Church of Scientology International v. Time Warner, Inc., et al./Supreme Court Reply to Respondents' Brief in Opposition

Church of Scientology International v. Time Warner, Inc., et al.
Supreme Court of the United States.
Supreme Court Reply to Respondents' Brief in Opposition

United States Reports, Volume 534., Cases Adjudged in The Supreme Court, Pg. 814. (2001)


534 U.S. 814

Church of Scientology International v. Time Warner, Inc., et al.

Supreme Court of the United States.
TIME WARNER, INC., Time Inc. Magazine Company, and Richard Behar, Respondents.
No. 00-1683.
June 24, 2001.
On Petition for Writ of Certiorari to the United States Court of Appeals for the Second Circuit

Reply to Respondents' Brief in Opposition

Of Counsel: Raphael Golb, Rabinowitz, Boudin, Standard, Krinsky & Lieberman, P.C. Eric M. Lieberman Counsel of Record, Rabinowitz, Boudin, Standard, Krinsky & Lieberman, P.C., 740 Broadway, 5th Floor, New York, New York 10003, (212) 254-1111, Burt Neuborne, 40 Washington Square South, New York, New York 10012, (212) 998-6172, Attorneys for Petitioner.


Anderson v. Liberty Lobby, 477 U.S. 242 (1986) ... 5

Davis v. Costa-Gavras, 580 F. Supp. 1082 (S.D.N.Y. 1984) ... 3

Fulani v. New York Times Co., 260 A.D.2d 215, 686 N.Y.S.2d 703 (N.Y. App. Div. 1999) ... 3

Harte-Hanks Communications, Inc. v. Connaughton, 491 U.S. 657 (1989) ... 5, 6, 8

Herbert v. Lando, 441 U.S. 153 (1979) ... 9

Herbert v. Lando, 781 F.2d 298 (2d Cir. 1986) ... 1

Jewell v. NYP Holdings, Inc., 23 F. Supp.2d 348 (S.D.N.Y. 1998) ... 3

Liberty Lobby Inc. v. Anderson, 746 F.2d 1563 (D.C. Cir. 1984) ... 8

Masson v. New Yorker Magazine, 501 U.S. 496 (1991) ... 1, 9

Masson v. New Yorker Magazine, 895 F.2d 1535 (9th Cir. 1989) ... 1, 3

Masson v. New Yorker Magazine, 960 F.2d 896 (9th Cir. 1992) ... 3

New York Times v. Sullivan, 376 U.S. 254 (1964) ... 1


J. H. King, Jr., The Misbegotten Libel-Proof Plaintiff Doctrine and the "Gordian-Knot" Syndrome, 29 Hof. L. Rev. 343 (2000) ... 3, 8

1. Respondents Attempt to Obscure the Court of Appeals' Refusal to Follow Masson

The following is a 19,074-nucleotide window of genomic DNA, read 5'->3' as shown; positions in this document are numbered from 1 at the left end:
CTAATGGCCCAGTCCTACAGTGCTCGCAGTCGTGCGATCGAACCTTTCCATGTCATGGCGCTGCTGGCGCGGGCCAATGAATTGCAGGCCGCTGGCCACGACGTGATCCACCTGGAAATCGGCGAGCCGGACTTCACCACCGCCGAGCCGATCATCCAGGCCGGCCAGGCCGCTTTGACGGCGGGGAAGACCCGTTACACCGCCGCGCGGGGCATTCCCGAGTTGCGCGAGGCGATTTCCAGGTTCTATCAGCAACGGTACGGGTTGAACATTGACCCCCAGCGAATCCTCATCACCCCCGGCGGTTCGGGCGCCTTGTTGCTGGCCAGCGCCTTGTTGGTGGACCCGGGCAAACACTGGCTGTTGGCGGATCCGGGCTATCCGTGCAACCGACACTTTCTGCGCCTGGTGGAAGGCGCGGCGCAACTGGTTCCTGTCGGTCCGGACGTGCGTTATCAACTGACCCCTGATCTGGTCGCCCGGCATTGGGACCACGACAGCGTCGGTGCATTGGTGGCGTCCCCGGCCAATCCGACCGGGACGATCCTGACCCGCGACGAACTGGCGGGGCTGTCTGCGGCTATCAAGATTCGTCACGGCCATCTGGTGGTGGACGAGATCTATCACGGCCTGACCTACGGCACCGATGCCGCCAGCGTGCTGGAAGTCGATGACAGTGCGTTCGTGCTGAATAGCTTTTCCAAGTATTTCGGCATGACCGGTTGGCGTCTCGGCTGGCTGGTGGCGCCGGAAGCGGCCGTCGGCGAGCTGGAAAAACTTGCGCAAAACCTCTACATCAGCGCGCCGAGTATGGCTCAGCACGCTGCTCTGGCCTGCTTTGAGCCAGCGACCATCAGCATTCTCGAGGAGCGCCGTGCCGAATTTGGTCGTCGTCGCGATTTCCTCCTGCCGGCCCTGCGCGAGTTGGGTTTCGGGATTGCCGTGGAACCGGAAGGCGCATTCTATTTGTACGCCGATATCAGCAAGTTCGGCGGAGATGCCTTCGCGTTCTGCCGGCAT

In a cluster of questionable rulings, the court of appeals' refusal to abide by the clear import of Masson v. New Yorker Magazine, 501 U.S. 496, 523 (1991), stands out as particularly egregious. Masson holds that it is up to the states to decide whether to enunciate defamation norms that are more protective than the actual malice rule of New York Times v. Sullivan, 376 U.S. 254 (1964). Masson refused to create a federal common law of libel in the guise of a gloss upon the First Amendment. The court of appeals' decision, however, attempts to eviscerate Masson by creating a new, constitutionally grounded, "subsidiary meaning doctrine" which, as applied here, amounts to little more than the rejected "incremental harm" doctrine. Respondents try to deflect the Court's attention from the court of appeals' improper departure from the Court's jurisprudence, by relegating the issue to secondary status and surrounding it with an attack on petitioner. Respondents then claim that what the court called its "grounds for decision" in Herbert v. Lando, 781 F.2d 298, 312 (2d Cir. 1986) (Lando II), and Judge Kozinski's remark that those grounds for decision were "quite unexceptional," Masson v. New Yorker Magazine, 895 F.2d 1535, 1565-66 (9th Cir. 1989) (Kozinski, J., dissenting), provide support for respondents' argument that the subsidiary meaning "doctrine" differs in a fundamental manner from the libel-proof and incremental harm doctrines. But neither Lando II nor Judge Kozinski in Masson made the slightest suggestion that they were creating or envisaging a new legal "doctrine." Lando II was a narrow holding based on a *2 discrete and unique set of facts: the statements at issue provided evidentiary support for a number of specific, closely related factual allegations made in a set of nonactionable statements. As Judge Kozinski observed, because those statements "merely impl[ied] the identical view" as the nonactionable statements, the holding was indeed "quite unexceptional." Id. In this case, in contrast, the Vancouver statements were not mere evidentiary support for other specific non-actionable statements; rather, they were intentionally printed in a separate sidebar and different from the non-actionable allegations of the article in general, in that they were the only allegations to suggest that the Church defrauded the general public. Precisely because the Vancouver sidebar was distinct, separate and additional to the allegations made in the rest of the article, [1] the newly conceived "subsidiary meaning doctrine" and its application to this case cannot be distinguished from the incremental harm doctrine. Indeed, the courts below did exactly what Lando II and Judge Kozinski were careful not to do. As *3 Judge Kozinski put it, the holding in Lando II was "a far cry from saying ... that any statement in a publication cannot be defamatory if the publication already contains a statement that is equally defamatory but unactionable...." Masson, 895 F.2d at 1565-66.